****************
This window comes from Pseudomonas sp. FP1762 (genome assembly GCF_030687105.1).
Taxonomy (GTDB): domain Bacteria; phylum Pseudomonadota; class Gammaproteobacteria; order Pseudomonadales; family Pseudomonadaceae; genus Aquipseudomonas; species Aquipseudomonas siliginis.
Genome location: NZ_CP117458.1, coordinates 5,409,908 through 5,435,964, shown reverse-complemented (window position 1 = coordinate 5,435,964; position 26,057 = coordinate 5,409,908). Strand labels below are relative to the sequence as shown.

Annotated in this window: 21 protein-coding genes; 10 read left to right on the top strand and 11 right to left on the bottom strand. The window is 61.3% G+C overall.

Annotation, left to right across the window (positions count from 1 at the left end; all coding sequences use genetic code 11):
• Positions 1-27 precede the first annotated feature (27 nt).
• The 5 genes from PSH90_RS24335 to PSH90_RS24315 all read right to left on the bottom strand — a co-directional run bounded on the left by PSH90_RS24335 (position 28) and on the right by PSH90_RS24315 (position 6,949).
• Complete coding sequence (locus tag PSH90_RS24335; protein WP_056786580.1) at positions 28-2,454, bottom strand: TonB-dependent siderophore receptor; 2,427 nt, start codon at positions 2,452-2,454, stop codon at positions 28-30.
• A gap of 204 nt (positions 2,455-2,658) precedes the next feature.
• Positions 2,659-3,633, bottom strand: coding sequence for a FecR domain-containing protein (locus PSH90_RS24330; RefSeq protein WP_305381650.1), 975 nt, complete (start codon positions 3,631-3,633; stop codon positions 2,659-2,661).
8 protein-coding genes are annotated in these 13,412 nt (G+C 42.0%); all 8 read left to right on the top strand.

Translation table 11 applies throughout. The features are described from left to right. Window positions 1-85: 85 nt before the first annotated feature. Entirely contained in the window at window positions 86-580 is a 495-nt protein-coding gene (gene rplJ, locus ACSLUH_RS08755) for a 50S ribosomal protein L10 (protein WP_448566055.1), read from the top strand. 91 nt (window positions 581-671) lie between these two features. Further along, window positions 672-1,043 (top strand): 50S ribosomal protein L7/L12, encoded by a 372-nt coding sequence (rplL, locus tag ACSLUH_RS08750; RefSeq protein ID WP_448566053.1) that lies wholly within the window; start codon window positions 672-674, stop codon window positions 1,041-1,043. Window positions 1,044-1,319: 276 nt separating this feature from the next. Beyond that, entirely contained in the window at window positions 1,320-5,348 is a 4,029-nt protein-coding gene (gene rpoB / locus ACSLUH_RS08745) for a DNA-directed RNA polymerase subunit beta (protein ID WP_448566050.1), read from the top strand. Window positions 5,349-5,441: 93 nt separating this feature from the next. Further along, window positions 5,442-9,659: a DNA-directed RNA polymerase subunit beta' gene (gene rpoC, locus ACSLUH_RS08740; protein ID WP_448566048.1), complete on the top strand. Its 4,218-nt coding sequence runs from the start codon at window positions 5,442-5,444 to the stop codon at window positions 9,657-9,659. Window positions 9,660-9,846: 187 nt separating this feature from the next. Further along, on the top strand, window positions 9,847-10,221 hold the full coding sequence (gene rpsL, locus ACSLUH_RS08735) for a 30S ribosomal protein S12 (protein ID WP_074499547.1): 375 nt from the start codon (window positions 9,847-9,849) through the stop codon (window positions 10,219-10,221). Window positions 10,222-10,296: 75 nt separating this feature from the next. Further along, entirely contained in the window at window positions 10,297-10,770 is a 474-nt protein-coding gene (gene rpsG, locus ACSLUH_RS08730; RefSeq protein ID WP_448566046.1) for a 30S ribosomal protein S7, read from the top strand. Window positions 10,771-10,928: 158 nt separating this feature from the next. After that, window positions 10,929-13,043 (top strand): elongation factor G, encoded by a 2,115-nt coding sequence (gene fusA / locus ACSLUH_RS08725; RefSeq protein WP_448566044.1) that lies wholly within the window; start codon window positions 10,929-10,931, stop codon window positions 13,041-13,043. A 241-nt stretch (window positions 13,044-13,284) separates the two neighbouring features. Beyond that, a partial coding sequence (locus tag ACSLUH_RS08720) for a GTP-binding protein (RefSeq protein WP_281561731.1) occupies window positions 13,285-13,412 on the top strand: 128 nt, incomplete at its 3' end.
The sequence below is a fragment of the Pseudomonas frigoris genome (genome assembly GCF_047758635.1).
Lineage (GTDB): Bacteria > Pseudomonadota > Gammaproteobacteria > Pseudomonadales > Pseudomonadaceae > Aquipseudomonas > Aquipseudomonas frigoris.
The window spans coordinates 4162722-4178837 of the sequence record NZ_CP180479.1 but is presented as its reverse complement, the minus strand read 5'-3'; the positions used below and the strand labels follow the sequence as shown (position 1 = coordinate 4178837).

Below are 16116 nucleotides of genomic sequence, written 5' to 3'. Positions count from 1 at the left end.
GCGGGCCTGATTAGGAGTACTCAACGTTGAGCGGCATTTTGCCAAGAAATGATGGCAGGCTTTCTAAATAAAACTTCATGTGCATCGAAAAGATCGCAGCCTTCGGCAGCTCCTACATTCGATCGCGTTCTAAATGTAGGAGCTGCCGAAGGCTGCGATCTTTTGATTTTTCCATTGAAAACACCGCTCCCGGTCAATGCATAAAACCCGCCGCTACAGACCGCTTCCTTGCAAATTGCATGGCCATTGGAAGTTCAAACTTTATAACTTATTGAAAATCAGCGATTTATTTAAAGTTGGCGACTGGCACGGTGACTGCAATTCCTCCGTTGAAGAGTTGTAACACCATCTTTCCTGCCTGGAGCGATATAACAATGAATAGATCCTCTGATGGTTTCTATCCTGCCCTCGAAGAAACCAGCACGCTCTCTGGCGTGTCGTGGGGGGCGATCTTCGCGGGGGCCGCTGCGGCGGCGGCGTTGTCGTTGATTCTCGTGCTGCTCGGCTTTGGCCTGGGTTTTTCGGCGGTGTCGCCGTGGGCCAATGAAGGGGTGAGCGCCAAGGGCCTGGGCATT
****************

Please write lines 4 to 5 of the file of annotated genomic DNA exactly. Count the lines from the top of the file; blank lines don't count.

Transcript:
Annotated in this window: 21 protein-coding genes; 10 read left to right on the top strand and 11 right to left on the bottom strand. The window is 61.3% G+C overall.

Annotation, left to right across the window (positions count from 1 at the left end; all coding sequences use genetic code 11):